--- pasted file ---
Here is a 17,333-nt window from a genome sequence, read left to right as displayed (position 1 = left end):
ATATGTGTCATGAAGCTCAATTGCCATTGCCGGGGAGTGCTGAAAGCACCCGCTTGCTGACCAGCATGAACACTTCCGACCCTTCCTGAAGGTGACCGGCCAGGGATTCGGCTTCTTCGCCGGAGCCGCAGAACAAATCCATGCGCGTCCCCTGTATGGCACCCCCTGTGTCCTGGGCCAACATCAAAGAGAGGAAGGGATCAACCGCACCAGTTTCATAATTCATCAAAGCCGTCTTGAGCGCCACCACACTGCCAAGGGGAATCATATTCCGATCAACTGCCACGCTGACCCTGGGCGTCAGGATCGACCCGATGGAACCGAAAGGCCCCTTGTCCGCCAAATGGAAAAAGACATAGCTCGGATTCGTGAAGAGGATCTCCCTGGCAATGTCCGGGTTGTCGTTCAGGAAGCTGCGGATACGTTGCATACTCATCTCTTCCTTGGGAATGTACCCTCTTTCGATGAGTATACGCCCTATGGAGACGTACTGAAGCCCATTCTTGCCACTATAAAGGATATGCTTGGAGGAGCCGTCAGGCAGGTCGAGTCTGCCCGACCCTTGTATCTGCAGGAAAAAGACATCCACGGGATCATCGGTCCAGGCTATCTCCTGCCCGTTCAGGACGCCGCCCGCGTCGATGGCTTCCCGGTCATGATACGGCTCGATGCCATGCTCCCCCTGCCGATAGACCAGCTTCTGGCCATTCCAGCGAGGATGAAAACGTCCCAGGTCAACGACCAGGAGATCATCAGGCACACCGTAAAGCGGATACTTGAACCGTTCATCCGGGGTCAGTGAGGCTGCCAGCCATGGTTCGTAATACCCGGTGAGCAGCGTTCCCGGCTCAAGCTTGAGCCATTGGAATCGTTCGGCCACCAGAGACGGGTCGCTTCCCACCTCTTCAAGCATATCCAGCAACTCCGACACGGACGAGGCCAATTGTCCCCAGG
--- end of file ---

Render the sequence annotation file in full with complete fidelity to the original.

Here is a 17,333-nt window from a genome sequence, read left to right as displayed (position 1 = left end):
ATATGTGTCATGAAGCTCAATTGCCATTGCCGGGGAGTGCTGAAAGCACCCGCTTGCTGACCAGCATGAACACTTCCGACCCTTCCTGAAGGTGACCGGCCAGGGATTCGGCTTCTTCGCCGGAGCCGCAGAACAAATCCATGCGCGTCCCCTGTATGGCACCCCCTGTGTCCTGGGCCAACATCAAAGAGAGGAAGGGATCAACCGCACCAGTTTCATAATTCATCAAAGCCGTCTTGAGCGCCACCACACTGCCAAGGGGAATCATATTCCGATCAACTGCCACGCTGACCCTGGGCGTCAGGATCGACCCGATGGAACCGAAAGGCCCCTTGTCCGCCAAATGGAAAAAGACATAGCTCGGATTCGTGAAGAGGATCTCCCTGGCAATGTCCGGGTTGTCGTTCAGGAAGCTGCGGATACGTTGCATACTCATCTCTTCCTTGGGAATGTACCCTCTTTCGATGAGTATACGCCCTATGGAGACGTACTGAAGCCCATTCTTGCCACTATAAAGGATATGCTTGGAGGAGCCGTCAGGCAGGTCGAGTCTGCCCGACCCTTGTATCTGCAGGAAAAAGACATCCACGGGATCATCGGTCCAGGCTATCTCCTGCCCGTTCAGGACGCCGCCCGCGTCGATGGCTTCCCGGTCATGATACGGCTCGATGCCATGCTCCCCCTGCCGATAGACCAGCTTCTGGCCATTCCAGCGAGGATGAAAACGTCCCAGGTCAACGACCAGGAGATCATCAGGCACACCGTAAAGCGGATACTTGAACCGTTCATCCGGGGTCAGTGAGGCTGCCAGCCATGGTTCGTAATACCCGGTGAGCAGCGTTCCCGGCTCAAGCTTGAGCCATTGGAATCGTTCGGCCACCAGAGACGGGTCGCTTCCCACCTCTTCAAGCATATCCAGCAACTCCGACACGGACGAGGCCAATTGTCCCCAGG